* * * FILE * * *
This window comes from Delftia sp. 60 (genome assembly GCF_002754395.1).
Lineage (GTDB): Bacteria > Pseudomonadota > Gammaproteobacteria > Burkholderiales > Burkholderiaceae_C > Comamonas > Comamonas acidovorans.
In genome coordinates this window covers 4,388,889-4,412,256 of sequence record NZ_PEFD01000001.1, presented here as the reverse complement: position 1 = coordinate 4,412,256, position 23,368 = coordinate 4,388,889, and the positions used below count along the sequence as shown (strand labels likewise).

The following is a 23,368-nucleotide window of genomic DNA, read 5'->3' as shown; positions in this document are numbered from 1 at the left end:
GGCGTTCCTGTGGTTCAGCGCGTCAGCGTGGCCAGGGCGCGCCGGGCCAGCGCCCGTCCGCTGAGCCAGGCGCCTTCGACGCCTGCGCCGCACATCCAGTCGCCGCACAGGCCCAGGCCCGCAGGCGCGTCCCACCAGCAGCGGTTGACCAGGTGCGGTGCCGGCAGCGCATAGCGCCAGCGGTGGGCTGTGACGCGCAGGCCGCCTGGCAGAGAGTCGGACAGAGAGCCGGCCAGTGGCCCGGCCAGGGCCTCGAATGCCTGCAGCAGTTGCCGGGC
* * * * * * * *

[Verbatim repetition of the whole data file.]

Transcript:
This window comes from Delftia sp. 60 (genome assembly GCF_002754395.1).
Lineage (GTDB): Bacteria > Pseudomonadota > Gammaproteobacteria > Burkholderiales > Burkholderiaceae_C > Comamonas > Comamonas acidovorans.
In genome coordinates this window covers 4,388,889-4,412,256 of sequence record NZ_PEFD01000001.1, presented here as the reverse complement: position 1 = coordinate 4,412,256, position 23,368 = coordinate 4,388,889, and the positions used below count along the sequence as shown (strand labels likewise).

The following is a 23,368-nucleotide window of genomic DNA, read 5'->3' as shown; positions in this document are numbered from 1 at the left end:
GGCGTTCCTGTGGTTCAGCGCGTCAGCGTGGCCAGGGCGCGCCGGGCCAGCGCCCGTCCGCTGAGCCAGGCGCCTTCGACGCCTGCGCCGCACATCCAGTCGCCGCACAGGCCCAGGCCCGCAGGCGCGTCCCACCAGCAGCGGTTGACCAGGTGCGGTGCCGGCAGCGCATAGCGCCAGCGGTGGGCTGTGACGCGCAGGCCGCCTGGCAGAGAGTCGGACAGAGAGCCGGCCAGTGGCCCGGCCAGGGCCTCGAATGCCTGCAGCAGTTGCCGGGC